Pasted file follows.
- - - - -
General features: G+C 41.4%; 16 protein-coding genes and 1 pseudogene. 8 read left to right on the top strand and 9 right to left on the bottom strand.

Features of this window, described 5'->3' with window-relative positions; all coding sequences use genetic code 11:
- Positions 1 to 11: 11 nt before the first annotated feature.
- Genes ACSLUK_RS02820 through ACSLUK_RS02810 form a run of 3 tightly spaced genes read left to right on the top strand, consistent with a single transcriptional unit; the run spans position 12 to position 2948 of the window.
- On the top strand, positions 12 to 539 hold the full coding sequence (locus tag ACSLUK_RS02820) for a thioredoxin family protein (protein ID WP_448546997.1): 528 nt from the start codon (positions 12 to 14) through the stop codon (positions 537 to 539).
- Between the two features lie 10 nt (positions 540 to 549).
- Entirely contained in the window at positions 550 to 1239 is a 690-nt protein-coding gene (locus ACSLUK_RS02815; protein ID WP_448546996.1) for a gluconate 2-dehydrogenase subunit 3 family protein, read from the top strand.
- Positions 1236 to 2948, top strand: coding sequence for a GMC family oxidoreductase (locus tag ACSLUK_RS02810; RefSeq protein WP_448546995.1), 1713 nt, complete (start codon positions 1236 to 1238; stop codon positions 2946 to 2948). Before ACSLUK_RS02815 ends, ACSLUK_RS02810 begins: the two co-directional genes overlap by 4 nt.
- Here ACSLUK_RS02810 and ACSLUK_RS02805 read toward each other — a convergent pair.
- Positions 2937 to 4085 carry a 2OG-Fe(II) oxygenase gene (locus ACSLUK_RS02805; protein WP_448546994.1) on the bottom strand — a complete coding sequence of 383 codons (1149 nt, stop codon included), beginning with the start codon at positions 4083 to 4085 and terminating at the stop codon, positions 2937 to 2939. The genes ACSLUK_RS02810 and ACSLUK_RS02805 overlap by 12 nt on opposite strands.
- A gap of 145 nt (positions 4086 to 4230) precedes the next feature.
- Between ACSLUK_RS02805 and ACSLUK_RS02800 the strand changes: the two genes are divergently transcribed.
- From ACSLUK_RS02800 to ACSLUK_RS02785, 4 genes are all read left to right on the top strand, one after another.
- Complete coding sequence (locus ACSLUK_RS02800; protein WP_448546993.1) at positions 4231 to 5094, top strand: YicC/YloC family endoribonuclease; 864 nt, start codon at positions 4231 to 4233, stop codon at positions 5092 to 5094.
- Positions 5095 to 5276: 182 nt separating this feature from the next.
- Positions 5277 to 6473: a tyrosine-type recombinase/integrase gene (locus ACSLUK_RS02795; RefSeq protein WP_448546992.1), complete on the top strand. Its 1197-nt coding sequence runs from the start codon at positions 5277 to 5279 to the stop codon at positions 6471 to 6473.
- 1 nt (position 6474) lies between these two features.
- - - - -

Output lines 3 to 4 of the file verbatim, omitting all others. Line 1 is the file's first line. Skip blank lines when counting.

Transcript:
- Positions 1 to 11: 11 nt before the first annotated feature.
- Genes ACSLUK_RS02820 through ACSLUK_RS02810 form a run of 3 tightly spaced genes read left to right on the top strand, consistent with a single transcriptional unit; the run spans position 12 to position 2948 of the window.